Despite sitting on opposite sides of the Washington-Saratoga County border, the Fort Edward and South Glens Falls school districts are co-funding a pre-merger study to explore the potential impact of a merger.

"There is no predetermined outcome the board is looking for," said Daniel Ward, the superintendent of the Fort Edward Union Free School District. "It is just a sincere effort to get all of the information possible."

Ward asked South Glens Falls to participate in the study, which begins this winter. Since taking the job three years ago, his school has seen the amount of tax revenue it receives from the former General Electric dewatering facility, plummet by $1,316,208.

Owned by WCC — which used to lease the land to G.E. — the property has sat vacant since the Hudson River dredging project ended.

"[WCC] filed tax grievances against the district and against the town for its assessment, and their assessment has been reduced by over $64 million,” Ward said. “That was over 40 percent of the entire community’s assessed value.”

Ward is not alone in his sentiments.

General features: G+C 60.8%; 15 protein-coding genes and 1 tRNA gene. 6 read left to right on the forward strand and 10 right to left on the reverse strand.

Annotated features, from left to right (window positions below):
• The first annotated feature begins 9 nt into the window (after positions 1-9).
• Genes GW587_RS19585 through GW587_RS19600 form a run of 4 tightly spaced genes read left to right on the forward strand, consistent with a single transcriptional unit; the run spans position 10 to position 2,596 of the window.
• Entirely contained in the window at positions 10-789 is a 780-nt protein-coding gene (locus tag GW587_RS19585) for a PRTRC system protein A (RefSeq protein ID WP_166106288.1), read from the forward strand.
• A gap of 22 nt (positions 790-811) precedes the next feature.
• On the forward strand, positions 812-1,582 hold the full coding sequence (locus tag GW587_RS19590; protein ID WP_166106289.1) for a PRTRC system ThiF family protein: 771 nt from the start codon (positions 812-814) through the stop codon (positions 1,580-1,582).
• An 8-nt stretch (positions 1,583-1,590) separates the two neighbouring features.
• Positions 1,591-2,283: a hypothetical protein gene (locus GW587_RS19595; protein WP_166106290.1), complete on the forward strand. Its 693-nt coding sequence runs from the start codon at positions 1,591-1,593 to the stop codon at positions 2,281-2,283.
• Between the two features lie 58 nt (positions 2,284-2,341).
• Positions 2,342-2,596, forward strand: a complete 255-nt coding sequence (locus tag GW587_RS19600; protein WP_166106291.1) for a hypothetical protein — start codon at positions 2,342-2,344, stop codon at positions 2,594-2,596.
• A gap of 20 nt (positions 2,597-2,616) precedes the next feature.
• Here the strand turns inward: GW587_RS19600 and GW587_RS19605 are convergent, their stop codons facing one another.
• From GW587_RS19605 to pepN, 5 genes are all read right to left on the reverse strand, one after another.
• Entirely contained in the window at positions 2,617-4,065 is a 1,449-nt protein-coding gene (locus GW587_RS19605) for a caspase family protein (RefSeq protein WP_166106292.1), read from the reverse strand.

“When students right next to us are in need, we want to do everything we can to support them," said South Glens Falls Central School District Superintendent Kristine Orr.

To make up for the lost revenue, Fort Edward has cut the equivalent of five positions, but Ward says none have been teachers. The study will explore possible savings if South Glens Falls were to annex its smaller neighbor.

“There are formulas out of New York State from 2006 and 2007 that could show potential gains financially, if the conditions were right,” Orr said.

The study will also examine the impact on student programs, staffing, and building use.

"We always have to focus on students for anything we do," Orr said.

When asked about the early response from the district's parents and faculty, Ward said there was "uneasiness." 

“We’ve also had several people contact the district and say they are glad we are collecting the information now," Ward said.

Results are expected in June. If the two school boards opt to move forward, a more in-depth study would be required, followed by public votes in both communities.

“The small school experience is a great one here, we just have to make sure that we are providing a great experience whether it be as a small school, for a different configuration for our kids, no matter what,” Ward said.